A unique group of musicians turned up to study at Settlement earlier this year: a preexisting group of retired amateur players, with a strong interest in taking on an advanced-level piece by J.S. Bach.
Adult musicians regularly come to Settlement to play chamber music through the Adult Chamber Players program, but this group’s focus and dedication demanded special attention: Daniel Elyar, a faculty member who focuses on Baroque repertoire in his very active career as a performer.
“They were already colleagues in a sense,” he says, “so it was really fun for me to come in and work with them.”
As Elyar coached the group in Bach’s Musical Offering trio, a piece from late in Bach’s life that he describes as having “funky canons and big contrapuntal pieces,” he drew on his deep knowledge of Baroque performance practice, a topic he has been immersed in since his conservatory studies at Cleveland Institute of Music. Baroque music has become more widely studied and performed in recent years, with major conservatories, such as the Juilliard School, adding Baroque studies to their offerings.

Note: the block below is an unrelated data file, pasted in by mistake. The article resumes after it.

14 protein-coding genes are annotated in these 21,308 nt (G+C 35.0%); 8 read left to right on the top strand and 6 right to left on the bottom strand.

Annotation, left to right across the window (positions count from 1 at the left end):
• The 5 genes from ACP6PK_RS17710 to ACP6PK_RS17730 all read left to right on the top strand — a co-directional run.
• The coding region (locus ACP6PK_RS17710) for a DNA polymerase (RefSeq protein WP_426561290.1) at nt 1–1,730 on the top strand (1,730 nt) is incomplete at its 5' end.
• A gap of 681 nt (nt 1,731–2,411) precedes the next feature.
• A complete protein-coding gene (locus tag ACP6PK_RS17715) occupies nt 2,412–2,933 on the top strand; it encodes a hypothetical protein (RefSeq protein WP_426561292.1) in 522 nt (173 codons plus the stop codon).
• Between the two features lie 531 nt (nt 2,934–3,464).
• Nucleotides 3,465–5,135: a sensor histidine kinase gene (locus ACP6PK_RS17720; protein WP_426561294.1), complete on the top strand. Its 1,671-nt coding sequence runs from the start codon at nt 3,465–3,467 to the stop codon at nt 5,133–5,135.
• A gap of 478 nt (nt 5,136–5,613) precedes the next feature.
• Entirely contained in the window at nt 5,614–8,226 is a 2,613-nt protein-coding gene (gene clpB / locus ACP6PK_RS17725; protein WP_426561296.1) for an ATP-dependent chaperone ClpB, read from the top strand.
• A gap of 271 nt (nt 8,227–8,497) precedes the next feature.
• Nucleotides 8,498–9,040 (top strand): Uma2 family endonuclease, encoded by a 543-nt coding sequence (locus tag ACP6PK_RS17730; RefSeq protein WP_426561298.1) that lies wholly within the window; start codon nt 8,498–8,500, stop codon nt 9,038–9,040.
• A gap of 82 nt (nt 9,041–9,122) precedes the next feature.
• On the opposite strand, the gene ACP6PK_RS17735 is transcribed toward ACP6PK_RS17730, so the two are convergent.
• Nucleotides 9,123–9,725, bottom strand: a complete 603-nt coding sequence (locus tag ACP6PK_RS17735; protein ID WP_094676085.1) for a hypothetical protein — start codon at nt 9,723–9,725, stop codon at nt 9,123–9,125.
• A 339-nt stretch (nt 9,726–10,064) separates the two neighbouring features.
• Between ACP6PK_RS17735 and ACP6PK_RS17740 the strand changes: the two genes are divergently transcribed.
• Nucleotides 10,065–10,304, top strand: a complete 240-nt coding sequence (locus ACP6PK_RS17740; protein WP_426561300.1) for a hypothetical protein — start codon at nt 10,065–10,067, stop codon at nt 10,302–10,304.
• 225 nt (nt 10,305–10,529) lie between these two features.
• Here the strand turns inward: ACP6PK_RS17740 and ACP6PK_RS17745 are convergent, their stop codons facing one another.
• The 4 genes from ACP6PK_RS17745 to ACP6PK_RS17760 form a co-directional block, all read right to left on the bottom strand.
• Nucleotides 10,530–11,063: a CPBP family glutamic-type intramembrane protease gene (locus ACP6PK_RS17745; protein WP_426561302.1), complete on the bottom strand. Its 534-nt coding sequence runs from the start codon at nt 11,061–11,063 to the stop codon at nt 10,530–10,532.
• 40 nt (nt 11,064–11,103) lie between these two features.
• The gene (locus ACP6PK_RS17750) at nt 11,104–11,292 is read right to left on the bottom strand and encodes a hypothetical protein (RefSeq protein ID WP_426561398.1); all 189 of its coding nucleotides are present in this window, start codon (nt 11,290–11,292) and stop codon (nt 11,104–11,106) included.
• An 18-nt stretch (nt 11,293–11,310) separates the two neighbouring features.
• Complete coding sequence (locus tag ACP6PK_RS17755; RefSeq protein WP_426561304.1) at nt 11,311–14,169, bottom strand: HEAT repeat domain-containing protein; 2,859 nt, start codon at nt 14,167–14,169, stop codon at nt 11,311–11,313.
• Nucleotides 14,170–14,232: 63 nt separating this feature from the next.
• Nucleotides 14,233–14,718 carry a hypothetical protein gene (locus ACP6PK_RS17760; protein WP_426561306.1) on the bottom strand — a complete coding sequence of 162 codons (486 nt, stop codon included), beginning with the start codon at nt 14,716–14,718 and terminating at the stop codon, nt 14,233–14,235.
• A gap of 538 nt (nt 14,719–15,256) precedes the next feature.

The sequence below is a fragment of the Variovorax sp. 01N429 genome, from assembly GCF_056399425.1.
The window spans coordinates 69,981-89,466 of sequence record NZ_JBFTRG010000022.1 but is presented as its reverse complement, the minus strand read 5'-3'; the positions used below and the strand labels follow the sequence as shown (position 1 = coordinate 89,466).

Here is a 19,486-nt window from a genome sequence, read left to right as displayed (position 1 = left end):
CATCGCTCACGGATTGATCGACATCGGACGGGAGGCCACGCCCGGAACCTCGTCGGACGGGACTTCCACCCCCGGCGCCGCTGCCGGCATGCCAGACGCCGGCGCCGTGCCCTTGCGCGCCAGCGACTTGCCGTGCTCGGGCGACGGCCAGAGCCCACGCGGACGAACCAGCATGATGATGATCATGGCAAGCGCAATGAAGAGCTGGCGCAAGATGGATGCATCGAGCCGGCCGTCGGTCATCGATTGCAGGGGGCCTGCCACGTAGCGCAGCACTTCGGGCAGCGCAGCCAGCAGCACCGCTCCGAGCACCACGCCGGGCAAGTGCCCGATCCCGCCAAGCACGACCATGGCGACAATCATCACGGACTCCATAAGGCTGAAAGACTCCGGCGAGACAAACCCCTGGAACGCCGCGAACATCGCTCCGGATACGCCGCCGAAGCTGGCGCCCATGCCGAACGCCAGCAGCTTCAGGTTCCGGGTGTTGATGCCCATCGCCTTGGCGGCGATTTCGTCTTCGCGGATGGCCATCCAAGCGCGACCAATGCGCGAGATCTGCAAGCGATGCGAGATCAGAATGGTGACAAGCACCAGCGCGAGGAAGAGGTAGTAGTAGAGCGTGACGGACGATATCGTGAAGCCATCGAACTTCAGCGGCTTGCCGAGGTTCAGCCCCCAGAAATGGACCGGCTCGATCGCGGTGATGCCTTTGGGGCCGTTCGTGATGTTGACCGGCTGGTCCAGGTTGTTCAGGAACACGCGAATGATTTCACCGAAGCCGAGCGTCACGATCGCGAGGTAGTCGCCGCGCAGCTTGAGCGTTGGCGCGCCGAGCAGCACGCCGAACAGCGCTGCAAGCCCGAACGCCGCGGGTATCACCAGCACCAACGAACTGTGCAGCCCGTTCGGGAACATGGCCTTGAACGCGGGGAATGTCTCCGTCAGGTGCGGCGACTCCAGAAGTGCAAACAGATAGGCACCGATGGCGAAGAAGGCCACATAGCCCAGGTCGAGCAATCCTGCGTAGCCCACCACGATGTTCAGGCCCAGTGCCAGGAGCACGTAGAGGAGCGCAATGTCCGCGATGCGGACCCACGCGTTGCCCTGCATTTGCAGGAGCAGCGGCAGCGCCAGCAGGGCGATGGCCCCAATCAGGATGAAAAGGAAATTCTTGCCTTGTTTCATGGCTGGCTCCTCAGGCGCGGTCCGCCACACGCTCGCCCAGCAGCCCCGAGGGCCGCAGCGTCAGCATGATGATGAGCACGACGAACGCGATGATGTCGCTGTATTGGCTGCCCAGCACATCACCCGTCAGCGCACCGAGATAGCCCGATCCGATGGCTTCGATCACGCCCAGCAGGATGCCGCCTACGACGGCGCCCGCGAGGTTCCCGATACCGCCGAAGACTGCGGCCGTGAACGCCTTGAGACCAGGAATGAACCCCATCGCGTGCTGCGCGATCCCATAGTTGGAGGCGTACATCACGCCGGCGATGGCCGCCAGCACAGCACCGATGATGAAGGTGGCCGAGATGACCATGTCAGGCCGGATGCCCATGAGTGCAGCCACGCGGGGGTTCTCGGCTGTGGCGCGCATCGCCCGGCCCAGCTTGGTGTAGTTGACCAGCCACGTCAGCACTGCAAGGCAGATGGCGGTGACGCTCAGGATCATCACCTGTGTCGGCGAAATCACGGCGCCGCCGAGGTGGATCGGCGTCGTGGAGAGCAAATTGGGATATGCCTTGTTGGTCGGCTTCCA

“It seemed like the right way to go about doing music and having a career,” he says.
Even with a grounding in its style and history, Baroque scores are sometimes confusing to novice musicians. Elyar sums up some of their initial frustrations: “What edition do we use? What instruments do we use? Basso continuo – is that an instrument?”
Since teaching at Settlement, Elyar has focused on Suzuki instruction, a comprehensive method for very young students that emphasizes repetition, group performances and parent involvement. Among his older students, he often looks for violin students who might consider switching to viola to help ensure diversity in ensembles. “I make viola a priority because it’s good for the school,” he says.
He also prioritizes inviting students to his performances, both ones with Philadelphia-based ensembles and touring engagements by national baroque ensembles; earlier this month, Elyar had a hometown performance with Seraphic Fire, a Florida-based group, as part of an East Coast tour.
Since students are so eager to attend performances, he likes to return the favor when his students begin to take part in ensembles. Elyar proudly notes that most of the second violin section in the Trowbridge Chamber Orchestra, Settlement’s advanced study orchestra, are current or former students of his.
On occasion, Elyar’s interest in Baroque music lines up nicely with his teaching. When his older students reach a certain point in their development, he says, “I always pick a Handel sonata for them.”